NEW YORK -- One year since the launch of the nation's only government-mandated cap-and-trade program, prices for greenhouse gas emission allowances slid sharply in an auction held this week in the face of tepid demand and a glut of allowances in the market.
This morning, administrators of the Regional Greenhouse Gas Initiative, or RGGI, announced that 2009 carbon dioxide-equivalent emission allowances sold in Wednesday's auction at a clearing price of $2.19 per short ton. The same allowances sold at an auction held in June for $3.23 per ton of CO2e -- a drop of more than 30 percent in the price over three months.
RGGI allowance futures prices similarly suffered, sliding from $2.06 in the June sale to $1.87 on Wednesday. Prices have now fallen twice in a row after enjoying a bump in the third RGGI auction, which was held in March.
Analysts had predicted weaker clearing prices in this auction. Even before the program was launched, it was widely recognized that the RGGI states were repeating the early blunder seen in the European Union's Emission Trading System by allocating more allowances than there was demand for. The sharp national recession also saw demand for electricity fall in the Northeast, and weaker natural gas prices also encouraged power generators to switch to the cleaner-burning fuel, pushing overall emissions levels lower still.
The market tracking firm Point Carbon predicted lower prices in this round, and analysts there expect RGGI prices to stay weak at least until 2014, by which time the market should see a tighter supply of emissions allowances as the program becomes more stringent.
"The implication of this forecast is that prices in RGGI are likely to remain low, as the market should be able to settle each year's compliance without undertaking carbon price driven abatement," Point Carbon analysts said in a recent note. "We expect prices to fall closer to or at the reserve price in the short to medium term."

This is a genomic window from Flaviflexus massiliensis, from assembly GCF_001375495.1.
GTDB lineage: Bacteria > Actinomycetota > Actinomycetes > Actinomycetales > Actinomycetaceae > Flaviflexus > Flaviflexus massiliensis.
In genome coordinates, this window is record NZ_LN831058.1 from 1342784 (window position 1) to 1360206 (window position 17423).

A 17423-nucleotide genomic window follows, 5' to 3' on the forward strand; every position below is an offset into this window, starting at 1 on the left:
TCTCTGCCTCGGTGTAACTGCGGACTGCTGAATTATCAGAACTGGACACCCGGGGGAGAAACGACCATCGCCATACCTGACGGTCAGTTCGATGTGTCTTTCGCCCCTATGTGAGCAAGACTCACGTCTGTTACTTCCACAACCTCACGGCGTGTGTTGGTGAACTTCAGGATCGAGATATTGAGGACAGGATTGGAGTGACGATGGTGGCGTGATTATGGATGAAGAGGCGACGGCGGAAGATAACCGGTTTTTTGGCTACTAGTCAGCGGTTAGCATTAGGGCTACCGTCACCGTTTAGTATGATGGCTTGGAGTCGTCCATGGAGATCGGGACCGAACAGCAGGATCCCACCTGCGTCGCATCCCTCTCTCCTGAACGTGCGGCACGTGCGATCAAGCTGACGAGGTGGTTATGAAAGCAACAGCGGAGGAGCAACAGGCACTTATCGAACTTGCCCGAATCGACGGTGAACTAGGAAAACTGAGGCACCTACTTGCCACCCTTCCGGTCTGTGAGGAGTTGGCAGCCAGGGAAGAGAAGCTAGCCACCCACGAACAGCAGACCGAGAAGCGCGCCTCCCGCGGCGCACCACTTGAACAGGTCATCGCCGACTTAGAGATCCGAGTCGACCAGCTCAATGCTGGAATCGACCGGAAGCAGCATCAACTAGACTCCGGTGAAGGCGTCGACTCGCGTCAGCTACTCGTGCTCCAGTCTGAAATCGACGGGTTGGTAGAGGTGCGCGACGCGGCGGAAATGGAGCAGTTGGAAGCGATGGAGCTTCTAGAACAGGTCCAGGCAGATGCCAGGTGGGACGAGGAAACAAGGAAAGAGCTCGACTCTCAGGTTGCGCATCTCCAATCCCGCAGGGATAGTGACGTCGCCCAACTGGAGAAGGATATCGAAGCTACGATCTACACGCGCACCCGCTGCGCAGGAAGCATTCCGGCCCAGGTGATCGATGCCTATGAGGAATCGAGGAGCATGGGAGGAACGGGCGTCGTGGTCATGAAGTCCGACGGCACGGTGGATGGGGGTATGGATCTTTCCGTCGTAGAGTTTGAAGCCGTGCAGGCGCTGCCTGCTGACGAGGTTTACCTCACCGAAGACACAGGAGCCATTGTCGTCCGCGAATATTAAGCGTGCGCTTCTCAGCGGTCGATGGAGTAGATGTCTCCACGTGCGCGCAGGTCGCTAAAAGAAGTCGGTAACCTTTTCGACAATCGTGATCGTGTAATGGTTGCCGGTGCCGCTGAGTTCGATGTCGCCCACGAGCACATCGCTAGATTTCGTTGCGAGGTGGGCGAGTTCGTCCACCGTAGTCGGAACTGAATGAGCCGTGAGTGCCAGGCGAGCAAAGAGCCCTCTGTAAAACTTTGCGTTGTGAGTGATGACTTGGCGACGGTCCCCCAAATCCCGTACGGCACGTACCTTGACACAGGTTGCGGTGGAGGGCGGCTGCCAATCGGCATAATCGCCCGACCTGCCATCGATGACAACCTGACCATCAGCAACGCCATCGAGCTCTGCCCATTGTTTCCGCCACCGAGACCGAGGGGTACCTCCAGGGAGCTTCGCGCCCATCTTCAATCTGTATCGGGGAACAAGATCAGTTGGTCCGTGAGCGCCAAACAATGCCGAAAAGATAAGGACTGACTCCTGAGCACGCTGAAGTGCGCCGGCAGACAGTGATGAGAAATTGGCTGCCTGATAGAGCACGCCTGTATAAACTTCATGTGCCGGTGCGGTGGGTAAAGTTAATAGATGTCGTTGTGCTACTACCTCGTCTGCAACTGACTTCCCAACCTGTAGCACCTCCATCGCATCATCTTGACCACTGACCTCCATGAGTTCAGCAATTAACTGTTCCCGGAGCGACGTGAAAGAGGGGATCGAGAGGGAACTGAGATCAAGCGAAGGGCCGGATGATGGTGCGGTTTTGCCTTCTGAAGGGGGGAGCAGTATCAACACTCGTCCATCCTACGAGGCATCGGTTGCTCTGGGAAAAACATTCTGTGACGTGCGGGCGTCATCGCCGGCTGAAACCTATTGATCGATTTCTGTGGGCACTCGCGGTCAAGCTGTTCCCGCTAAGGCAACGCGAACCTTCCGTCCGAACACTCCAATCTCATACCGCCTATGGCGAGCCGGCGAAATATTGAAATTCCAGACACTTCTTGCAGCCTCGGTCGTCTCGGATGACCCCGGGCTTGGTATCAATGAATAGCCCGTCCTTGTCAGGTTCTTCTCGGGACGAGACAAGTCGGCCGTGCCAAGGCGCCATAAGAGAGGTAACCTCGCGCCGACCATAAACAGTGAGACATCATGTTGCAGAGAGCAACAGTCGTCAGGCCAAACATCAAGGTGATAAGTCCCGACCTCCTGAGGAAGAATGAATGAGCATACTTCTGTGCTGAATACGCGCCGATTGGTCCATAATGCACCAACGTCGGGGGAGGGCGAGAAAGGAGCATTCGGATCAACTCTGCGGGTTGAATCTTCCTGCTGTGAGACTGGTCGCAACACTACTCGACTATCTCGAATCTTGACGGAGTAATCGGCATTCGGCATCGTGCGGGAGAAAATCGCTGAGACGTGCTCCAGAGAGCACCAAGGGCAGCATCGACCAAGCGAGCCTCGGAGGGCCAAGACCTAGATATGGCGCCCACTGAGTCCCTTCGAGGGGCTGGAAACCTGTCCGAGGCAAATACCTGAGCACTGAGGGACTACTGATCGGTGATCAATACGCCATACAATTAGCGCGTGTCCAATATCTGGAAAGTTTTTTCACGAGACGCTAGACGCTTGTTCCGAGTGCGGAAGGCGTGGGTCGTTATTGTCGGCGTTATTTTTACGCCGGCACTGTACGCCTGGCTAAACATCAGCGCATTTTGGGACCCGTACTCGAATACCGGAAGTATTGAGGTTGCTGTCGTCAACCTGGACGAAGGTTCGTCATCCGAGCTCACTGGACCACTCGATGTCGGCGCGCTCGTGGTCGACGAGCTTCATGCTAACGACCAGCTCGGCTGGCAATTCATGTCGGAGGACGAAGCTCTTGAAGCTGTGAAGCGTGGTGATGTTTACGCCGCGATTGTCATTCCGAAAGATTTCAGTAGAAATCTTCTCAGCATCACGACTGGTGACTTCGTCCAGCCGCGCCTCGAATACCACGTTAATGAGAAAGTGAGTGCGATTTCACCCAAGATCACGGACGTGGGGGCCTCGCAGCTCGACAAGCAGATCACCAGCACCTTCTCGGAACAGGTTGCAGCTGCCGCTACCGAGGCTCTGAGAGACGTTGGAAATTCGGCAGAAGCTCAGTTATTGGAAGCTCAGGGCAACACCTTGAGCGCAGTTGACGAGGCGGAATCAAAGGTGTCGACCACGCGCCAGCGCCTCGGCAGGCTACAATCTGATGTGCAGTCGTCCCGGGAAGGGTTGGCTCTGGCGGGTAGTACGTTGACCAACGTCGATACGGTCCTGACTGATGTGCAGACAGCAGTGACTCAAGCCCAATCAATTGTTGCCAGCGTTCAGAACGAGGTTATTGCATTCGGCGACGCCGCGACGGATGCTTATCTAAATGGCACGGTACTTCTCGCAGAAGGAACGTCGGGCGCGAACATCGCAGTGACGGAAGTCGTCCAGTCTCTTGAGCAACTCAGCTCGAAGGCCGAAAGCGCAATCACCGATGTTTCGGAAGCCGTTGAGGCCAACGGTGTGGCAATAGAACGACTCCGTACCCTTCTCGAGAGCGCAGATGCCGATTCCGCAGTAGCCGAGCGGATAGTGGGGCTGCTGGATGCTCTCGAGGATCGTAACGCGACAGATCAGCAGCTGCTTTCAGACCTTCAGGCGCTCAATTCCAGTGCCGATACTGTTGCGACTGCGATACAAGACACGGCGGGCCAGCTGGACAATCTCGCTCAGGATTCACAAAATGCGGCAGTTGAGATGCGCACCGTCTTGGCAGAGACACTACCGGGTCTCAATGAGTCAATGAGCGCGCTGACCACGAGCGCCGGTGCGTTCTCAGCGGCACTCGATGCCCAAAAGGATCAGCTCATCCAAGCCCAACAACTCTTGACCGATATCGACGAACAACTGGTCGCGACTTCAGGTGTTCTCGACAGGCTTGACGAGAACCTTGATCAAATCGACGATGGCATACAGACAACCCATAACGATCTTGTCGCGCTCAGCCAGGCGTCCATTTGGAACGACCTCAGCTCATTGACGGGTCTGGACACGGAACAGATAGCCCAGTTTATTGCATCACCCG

Experts note that the 10 states participating in RGGI could improve the pricing environment by tightening the supply of allowances in future auctions. But this is seen as unlikely, as a program review and revision are not scheduled to occur until 2012.
A federal cap-and-trade program, if passed by Congress, could also potentially boost prices if it were to sweep aside RGGI. Higher prices for allowances and credits in the carbon markets are generally seen as more favorable, as they provide the only incentive for power generators to physically cut the volume of greenhouse gas pollution they emit in order to avoid purchasing expensive allowances or offsets.
A total of 28.4 million 2009 vintage allowances and about 2.2 million 2012 vintage allowances were sold in Wednesday's auction, garnering more than $66 million in revenues for the 10 RGGI states. By contrast, more than $104 million was generated from the fourth RGGI auction, while $117 million was pulled in from the auction held in March.
Despite the sharp drop, RGGI authorities and regional environmental regulators again hailed this week's sale and the one-year run of the regional cap-and-trade effort as a success.
"Trading volumes on national, regulated exchanges now match volumes in other established carbon markets, such as the Kyoto Clean Development Mechanism," RGGI's executive office in New York said in a release.
Since the start of RGGI one year ago, the allowance auctions have generated almost $433 million for state coffers. RGGI officials report that to date, more than 100 bidders have participated in the sales, and every major power plant in the Northeast is now reporting its CO2 emissions on a quarterly basis to the program.
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